Engineered wood are products formed by binding or fixing multiple strands together to form a composite material. Engineered wood products are usually made of the same hardwood and softwood used to manufacture lumber. Examples of engineered wood products include plywood, glued laminated timber (glulam), cross-laminated timber (CLT), and parallel strand lumber (PSL).

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What is cross-laminated timber (CLT)?
Cross-laminated timber, also known as CLT, is a type of engineered wood product. It is typically 3, 5, or 7 layers of dimension lumber that is glued together at right angles. Since it is prefabricated and delivered to the construction site, using CLT can speed up construction time. It was originally developed in the early 1990s in Europe and was designed for both increased dimensional stability and strength in framing systems.

CLT
(Cross-laminated timber is dimensional lumber glued together at right angles. Photo credit: Naturally: Wood)

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What are some examples of tall wood buildings?
There are multiple examples throughout the world for mid-rise and high-rise buildings that are made with wood, both residential and non-residential. Some of the more famous buildings are Stadthaus (Murray Grove, London), Forte (Melbourne, Australia), Wood Innovation and Design Centre (British Columbia, Canada), and Treet (Bergen, Norway). You can also look at our map of wood buildings around the world, which is constantly updated with buildings that are proposed, under construction, and completed.

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Is a wood building safe?
Yes! It is likely that your own home is built with wood. All buildings, regardless of building material, have to be safe during use and occupation. Fire concerns are often brought up when discussing wood buildings and are a common safety concern. In the unlikely case of a fire, it is important to understand the variations in performance for timber products. Much like the differences between kindling and thick logs, light timber and heavy timber perform in different ways when exposed to fire. Light timber, as seen in stick frame built construction typical of single-family residential applications, does not resist fire through development of a char layer as occurs with heavy timber. When exposed to fire, the outer layer of heavy timbers burns and chars, protecting the inner layer, which remains intact and retains structural strength. Research on the charring of heavy timber is both well understood and predictable. Fire safety for wood buildings may also include modern sprinkler systems, fire alert and detection systems, and fire retardant coverings over some wood components.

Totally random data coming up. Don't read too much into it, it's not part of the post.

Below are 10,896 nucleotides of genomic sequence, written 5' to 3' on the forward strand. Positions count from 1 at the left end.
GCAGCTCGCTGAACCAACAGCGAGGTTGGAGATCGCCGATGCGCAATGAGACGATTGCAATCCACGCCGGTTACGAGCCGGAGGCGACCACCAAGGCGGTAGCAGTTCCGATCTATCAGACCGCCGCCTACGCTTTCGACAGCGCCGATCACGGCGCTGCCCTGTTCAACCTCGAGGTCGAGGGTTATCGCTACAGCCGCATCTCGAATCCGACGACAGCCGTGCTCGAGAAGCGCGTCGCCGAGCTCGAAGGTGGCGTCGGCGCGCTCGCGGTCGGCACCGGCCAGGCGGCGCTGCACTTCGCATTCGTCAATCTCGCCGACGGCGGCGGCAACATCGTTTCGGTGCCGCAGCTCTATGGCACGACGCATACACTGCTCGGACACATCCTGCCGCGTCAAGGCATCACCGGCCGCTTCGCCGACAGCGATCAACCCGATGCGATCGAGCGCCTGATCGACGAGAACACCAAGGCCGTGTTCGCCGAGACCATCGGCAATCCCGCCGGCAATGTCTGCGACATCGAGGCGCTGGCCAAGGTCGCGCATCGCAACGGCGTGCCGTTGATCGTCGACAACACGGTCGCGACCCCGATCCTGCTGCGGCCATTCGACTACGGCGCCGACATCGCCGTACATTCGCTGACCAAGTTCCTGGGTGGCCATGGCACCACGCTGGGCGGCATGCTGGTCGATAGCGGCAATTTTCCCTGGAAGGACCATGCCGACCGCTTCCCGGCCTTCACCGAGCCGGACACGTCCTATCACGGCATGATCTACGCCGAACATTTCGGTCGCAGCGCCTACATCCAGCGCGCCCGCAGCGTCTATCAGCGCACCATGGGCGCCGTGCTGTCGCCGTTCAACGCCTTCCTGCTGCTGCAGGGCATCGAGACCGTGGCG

The perception of risk may be improved by increased understanding of fire performance of timber and reasonable regulations. Wood does not react in the same manner as steel and concrete during a fire. Each material should be managed differently based on current knowledge and research. All buildings should consider the best combination of systems to reduce the risk of a fire starting and the methods to safely evacuate an occupied building during an emergency.

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What is LEED?
LEED stands for Leadership in Energy & Environmental Design. LEED is a rating system that evaluates how environmentally friendly a structure is in its design and energy use. There are multiple levels of LEED certifications based on how many points a building receives.
Certified: 40–49 points
Silver: 50–59 points
Gold: 60–79 points
Platinum: 80 points and above

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I’m interested in learning more. What are some other website that talk about building structures out of wood?
WoodWorks is an organization that is supported by the Wood Products Council which provides free project assistance, education, and resources related to the design of non-residential and multi-family wood buildings.
The reThink Wood initiative is a coalition representing North America’s wood products industry and forest landowners. Wood performance, cost and sustainability is discussed.

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How do I contact you?
We’d love to hear from you! Please fill out our contact form and we’ll get back to you soon, or reach out to us on Facebook, Twitter, YouTube, or Instagram.